2. Anonymous Coward
      Anonymous Coward

      Reminds me of that comment Julian Clary made about Norman Lamont.

    3. OldSoCalCoder

      Yes - don't install Kaspersky. Use Avast, which is based in the Czech Republic. No, change that to ESET, based in Slovakia. No, change that to Bitdefender based in Romania. Wait, erase that. Use F-Secure based in Finland or TrendMicro in Japan, Panda from Spain.

      What about backup software which could install boot loader infections? CloneZilla from South Korea. EaseUS? Mainland China. Acronis is a Swiss based company started by and currently run by Russians!

      Over the years I've read a lot of malware writeups by a lot of different companies based all over the world. They do a great job and seem to have one objective - figure out how the bad guy software works and stop it from messing with my stuff. I have nothing but admiration for these people.

      1. Anonymous Coward
        Anonymous Coward

        I judge security vendors

        On how they behave in public, how truthful they are at reporting risks and such.

        Kaspersky and Checkpoint are both on my no buy list as they are keen to sponsor and push scare stories to sell their wares.

      2. DeeCee

        there is a difference between allied(NATO etc.) and openly hostile country, especially when that country manages to break even more written and unwritten rules than U.S.

  2. Kevin McMurtrie Silver badge

    Wow

    The part about software still being sold on shelves, that is.

    1. Big John Silver badge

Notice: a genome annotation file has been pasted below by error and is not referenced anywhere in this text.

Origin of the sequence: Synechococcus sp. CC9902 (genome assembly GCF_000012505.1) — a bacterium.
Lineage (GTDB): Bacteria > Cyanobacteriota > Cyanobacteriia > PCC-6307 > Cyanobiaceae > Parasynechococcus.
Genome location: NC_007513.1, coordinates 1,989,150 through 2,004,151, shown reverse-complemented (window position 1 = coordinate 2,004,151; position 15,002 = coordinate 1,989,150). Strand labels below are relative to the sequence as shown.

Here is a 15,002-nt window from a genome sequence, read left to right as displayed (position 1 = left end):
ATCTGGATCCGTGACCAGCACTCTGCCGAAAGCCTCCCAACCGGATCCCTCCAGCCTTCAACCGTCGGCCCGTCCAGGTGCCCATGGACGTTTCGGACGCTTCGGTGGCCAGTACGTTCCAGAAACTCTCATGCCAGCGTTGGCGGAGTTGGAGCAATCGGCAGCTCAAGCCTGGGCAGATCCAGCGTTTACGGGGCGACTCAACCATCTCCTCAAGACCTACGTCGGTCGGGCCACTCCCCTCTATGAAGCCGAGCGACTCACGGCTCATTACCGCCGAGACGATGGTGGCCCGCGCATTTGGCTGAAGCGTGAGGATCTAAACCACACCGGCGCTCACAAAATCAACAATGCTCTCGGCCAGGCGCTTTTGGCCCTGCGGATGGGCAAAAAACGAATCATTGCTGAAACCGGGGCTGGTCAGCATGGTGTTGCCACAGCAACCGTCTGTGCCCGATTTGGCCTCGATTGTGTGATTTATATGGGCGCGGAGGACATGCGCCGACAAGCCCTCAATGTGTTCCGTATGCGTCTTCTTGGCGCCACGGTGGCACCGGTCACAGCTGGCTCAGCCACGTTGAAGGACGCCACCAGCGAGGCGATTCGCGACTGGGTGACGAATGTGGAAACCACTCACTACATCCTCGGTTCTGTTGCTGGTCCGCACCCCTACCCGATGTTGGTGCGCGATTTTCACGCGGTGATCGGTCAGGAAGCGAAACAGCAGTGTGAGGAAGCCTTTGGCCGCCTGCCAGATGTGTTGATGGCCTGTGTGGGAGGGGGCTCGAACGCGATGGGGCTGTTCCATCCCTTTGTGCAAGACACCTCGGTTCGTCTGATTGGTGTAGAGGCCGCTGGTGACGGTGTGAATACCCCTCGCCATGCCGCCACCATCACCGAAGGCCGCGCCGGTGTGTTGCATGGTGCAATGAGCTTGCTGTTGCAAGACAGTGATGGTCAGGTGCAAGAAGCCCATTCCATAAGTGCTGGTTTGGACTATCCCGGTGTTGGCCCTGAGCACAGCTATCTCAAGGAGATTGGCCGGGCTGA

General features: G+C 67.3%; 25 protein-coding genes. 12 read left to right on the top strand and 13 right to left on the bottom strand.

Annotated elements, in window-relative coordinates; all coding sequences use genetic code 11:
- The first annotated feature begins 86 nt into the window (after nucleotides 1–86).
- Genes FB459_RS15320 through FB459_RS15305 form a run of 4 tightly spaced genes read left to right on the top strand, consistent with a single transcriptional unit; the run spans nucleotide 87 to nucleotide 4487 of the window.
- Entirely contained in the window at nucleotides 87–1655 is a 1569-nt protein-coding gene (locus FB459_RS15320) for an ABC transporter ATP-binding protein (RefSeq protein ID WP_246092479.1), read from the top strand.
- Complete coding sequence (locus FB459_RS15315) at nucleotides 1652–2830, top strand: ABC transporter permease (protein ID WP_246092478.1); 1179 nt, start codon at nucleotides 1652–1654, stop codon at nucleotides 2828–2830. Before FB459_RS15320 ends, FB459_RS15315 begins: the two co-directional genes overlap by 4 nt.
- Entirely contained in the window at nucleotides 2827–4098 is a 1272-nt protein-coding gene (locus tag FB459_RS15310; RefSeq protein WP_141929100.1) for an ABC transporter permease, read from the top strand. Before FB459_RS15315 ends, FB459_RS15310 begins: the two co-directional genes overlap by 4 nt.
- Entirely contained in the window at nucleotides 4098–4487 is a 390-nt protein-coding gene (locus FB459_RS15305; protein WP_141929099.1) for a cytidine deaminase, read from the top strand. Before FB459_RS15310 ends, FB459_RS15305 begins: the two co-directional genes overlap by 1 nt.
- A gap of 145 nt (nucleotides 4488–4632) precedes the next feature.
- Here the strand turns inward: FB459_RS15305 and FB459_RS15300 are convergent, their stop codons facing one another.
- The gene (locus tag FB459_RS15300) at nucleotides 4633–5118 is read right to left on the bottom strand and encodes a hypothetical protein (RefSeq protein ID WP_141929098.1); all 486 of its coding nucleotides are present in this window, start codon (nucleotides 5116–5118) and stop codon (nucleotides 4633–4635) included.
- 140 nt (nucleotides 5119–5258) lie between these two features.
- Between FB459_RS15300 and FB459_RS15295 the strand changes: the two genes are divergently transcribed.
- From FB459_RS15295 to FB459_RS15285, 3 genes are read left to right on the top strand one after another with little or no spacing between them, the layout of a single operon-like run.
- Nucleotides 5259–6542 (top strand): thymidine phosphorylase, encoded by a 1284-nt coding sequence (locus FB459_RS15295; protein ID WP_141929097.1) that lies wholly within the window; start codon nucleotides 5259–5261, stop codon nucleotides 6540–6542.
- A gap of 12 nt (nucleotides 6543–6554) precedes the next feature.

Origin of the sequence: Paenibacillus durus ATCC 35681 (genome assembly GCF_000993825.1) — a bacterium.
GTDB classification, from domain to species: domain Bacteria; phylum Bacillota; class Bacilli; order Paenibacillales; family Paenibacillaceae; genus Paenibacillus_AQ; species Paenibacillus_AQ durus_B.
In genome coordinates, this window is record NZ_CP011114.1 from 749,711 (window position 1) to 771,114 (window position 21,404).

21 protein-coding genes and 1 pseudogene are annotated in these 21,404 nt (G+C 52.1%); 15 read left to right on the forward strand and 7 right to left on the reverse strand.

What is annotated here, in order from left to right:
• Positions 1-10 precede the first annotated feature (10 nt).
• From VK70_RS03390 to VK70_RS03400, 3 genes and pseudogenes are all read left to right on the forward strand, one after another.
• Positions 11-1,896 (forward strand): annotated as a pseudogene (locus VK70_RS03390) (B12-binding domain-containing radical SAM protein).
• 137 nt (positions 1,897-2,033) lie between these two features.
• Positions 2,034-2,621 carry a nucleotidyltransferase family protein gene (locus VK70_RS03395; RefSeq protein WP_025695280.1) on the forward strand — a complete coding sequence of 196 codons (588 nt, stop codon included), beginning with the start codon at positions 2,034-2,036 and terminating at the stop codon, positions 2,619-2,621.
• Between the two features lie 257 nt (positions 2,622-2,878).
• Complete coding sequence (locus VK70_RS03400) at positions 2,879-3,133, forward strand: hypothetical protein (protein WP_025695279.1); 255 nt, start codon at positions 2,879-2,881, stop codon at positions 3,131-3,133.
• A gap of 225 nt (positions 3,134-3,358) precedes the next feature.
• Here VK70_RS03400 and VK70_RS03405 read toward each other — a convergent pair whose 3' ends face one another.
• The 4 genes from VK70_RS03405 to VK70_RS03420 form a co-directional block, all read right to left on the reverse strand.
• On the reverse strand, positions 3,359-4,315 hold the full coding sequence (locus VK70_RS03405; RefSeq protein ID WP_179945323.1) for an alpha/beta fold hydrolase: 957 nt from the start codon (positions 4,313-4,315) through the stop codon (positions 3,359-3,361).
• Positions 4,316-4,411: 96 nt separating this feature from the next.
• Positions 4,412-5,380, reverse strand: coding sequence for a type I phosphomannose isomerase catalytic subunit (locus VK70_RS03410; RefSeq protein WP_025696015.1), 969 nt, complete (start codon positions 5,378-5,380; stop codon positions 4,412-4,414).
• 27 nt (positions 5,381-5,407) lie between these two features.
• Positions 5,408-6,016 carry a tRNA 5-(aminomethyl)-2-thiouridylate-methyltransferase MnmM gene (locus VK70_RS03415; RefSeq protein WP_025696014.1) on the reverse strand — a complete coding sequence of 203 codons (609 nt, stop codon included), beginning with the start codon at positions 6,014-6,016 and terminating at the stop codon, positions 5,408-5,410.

Re: Wow

      That's nothing. Some backwoods locations still have active video rental stores.

      1. joed Silver badge

        Re: Wow

        Not just backwoods and no problem with this. Really no reason to hand over every last $ to growing monopoly of few service providers. Some people just don't like to sign up for another subscription, some don't consider high tier broadband worth the price and some just have no choice.

    2. fobobob

      Re: Wow

      A lot of it is barely a step beyond those games that made the news for basically shipping a CD with the Steam installer on it. Buying a box containing a physical copy of the license, on the other hand, is not a bad thing.

  3. razorfishsl

    Bitdefender is the same.

    Since it went cloud, it is actually harvesting personal information from your computer.

    Prior to the renewal of my subscription ,I was really happy , then on the renewal I was asked to DL an "updated" version.

    now it is harvesting personal information from my files structure and in some cases it is unsecured, wireshark has show me this.

    1. depicus

      If you want in-secure take a look at F-Secure which proxies SSL web browsing information including PayPal details on a localhost server using http......

  4. Florida1920 Silver badge
    Pint

    National security

    I can't speak for anyone else here, but Russians spying on my browsing and other activities would be a boon to American security. The FSB would be bored to death.

    1. macjules Silver badge
      Paris Hilton

      Re: National security

      They just get a better class of porn.

      1. Version 1.0 Silver badge

        Re: National security

        I wonder what AV software Trump's team uses?

        1. Anonymous Coward